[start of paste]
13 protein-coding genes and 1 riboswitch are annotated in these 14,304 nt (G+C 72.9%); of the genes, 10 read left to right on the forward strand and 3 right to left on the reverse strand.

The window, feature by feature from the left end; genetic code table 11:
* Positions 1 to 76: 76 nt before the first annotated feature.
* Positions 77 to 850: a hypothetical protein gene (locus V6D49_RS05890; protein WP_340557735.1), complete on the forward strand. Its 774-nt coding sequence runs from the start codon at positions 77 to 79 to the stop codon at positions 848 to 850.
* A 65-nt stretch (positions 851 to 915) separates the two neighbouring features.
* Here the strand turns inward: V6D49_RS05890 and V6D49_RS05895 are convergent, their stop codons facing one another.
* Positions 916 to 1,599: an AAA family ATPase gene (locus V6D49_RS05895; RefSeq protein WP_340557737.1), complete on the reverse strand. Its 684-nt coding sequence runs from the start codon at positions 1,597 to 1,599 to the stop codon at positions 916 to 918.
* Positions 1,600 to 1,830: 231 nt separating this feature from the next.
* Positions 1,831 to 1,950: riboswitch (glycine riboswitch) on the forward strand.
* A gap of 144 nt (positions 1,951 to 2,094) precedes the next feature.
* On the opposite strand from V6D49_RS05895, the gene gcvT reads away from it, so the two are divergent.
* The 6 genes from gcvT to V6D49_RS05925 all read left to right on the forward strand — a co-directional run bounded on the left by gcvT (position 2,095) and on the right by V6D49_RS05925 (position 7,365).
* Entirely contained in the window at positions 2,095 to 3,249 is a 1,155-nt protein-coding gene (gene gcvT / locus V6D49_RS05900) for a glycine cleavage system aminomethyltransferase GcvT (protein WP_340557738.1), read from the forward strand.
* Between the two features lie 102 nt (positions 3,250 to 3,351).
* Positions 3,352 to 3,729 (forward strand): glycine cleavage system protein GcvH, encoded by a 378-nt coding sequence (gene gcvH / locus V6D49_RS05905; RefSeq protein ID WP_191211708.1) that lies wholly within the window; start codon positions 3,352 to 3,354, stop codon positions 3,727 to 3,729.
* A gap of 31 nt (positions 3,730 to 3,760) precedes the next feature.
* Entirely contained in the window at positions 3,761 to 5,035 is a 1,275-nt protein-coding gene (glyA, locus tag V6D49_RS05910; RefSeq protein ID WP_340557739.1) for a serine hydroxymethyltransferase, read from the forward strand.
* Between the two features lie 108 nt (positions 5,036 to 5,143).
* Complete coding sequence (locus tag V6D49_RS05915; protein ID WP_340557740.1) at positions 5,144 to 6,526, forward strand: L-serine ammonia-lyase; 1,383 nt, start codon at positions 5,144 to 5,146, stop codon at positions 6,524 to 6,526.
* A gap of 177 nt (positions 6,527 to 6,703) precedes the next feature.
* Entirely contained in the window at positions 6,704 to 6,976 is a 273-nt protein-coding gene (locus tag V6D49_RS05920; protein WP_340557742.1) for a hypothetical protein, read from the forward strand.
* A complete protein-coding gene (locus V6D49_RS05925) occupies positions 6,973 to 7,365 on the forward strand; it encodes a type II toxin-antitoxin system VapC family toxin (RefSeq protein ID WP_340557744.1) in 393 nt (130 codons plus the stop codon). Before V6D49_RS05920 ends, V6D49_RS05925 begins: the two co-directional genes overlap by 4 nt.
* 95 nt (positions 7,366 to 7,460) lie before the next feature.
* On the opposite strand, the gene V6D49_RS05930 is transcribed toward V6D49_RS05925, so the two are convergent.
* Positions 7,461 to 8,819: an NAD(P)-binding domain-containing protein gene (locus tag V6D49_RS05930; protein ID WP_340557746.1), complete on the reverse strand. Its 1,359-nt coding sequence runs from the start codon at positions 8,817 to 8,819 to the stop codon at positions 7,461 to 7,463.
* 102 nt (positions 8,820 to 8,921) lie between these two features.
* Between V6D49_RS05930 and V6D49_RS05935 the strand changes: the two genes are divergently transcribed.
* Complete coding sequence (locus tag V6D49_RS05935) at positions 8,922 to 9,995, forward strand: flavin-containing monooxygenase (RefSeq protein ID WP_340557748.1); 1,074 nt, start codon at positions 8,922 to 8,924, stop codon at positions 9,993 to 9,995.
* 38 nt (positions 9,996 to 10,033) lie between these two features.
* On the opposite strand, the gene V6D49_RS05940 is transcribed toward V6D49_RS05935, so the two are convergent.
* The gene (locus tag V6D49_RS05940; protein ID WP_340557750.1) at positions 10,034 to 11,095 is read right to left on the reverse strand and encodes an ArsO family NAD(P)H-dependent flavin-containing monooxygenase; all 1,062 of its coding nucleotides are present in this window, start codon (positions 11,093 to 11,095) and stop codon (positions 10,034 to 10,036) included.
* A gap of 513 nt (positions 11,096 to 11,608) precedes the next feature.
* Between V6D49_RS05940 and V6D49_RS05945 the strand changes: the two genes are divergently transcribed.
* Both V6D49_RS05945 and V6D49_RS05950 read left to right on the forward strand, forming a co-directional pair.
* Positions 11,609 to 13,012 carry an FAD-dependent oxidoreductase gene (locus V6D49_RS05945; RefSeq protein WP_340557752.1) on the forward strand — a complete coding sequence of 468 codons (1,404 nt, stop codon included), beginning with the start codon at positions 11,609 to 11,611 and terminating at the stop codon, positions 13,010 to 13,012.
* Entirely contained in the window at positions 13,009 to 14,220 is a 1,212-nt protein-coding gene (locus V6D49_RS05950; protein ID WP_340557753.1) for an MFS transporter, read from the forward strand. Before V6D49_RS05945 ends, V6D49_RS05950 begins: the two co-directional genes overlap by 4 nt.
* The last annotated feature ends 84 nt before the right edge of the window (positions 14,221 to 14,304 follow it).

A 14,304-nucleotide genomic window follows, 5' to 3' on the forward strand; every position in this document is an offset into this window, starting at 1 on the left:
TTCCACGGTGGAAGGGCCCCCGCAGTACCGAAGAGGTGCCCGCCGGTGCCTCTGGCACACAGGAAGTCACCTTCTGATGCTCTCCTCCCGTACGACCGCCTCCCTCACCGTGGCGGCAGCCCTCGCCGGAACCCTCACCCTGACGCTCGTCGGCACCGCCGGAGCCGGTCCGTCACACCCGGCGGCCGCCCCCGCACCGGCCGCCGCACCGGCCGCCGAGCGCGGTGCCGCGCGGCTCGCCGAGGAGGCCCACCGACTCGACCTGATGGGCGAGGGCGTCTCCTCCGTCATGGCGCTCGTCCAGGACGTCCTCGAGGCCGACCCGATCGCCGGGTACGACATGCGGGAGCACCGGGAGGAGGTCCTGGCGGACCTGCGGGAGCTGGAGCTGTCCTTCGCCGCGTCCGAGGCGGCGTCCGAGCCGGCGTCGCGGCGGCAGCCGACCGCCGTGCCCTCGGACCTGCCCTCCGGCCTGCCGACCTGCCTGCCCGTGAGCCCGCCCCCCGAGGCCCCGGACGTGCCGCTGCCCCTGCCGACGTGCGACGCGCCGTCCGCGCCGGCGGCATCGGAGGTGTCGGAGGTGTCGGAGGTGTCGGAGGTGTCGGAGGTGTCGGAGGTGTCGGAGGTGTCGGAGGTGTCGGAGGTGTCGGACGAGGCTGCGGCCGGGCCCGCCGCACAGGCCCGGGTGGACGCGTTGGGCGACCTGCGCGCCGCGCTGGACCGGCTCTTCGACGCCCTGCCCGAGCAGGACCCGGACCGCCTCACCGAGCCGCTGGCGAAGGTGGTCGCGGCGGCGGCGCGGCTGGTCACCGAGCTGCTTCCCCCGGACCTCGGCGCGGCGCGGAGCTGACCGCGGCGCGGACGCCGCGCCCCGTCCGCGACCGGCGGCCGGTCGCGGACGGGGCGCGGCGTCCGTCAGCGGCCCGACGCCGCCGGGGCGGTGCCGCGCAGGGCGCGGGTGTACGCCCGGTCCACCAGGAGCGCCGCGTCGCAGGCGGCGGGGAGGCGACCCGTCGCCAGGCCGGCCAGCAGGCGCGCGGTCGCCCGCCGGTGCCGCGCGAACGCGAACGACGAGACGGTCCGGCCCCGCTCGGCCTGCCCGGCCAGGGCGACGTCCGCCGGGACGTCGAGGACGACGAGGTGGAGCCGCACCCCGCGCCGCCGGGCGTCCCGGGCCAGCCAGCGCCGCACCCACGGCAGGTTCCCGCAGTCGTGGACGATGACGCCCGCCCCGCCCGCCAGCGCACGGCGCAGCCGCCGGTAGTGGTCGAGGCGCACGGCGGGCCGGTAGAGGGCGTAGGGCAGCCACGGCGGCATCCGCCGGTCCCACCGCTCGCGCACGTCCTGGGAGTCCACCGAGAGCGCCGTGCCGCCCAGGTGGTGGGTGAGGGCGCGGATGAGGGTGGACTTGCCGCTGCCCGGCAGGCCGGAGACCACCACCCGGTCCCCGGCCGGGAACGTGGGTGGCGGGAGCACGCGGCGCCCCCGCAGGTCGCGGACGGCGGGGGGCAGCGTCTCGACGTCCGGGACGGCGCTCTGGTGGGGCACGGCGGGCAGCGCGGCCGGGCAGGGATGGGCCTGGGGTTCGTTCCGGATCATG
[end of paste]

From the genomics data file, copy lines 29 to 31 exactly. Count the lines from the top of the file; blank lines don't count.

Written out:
* 38 nt (positions 9,996 to 10,033) lie between these two features.
* On the opposite strand, the gene V6D49_RS05940 is transcribed toward V6D49_RS05935, so the two are convergent.
* The gene (locus tag V6D49_RS05940; protein ID WP_340557750.1) at positions 10,034 to 11,095 is read right to left on the reverse strand and encodes an ArsO family NAD(P)H-dependent flavin-containing monooxygenase; all 1,062 of its coding nucleotides are present in this window, start codon (positions 11,093 to 11,095) and stop codon (positions 10,034 to 10,036) included.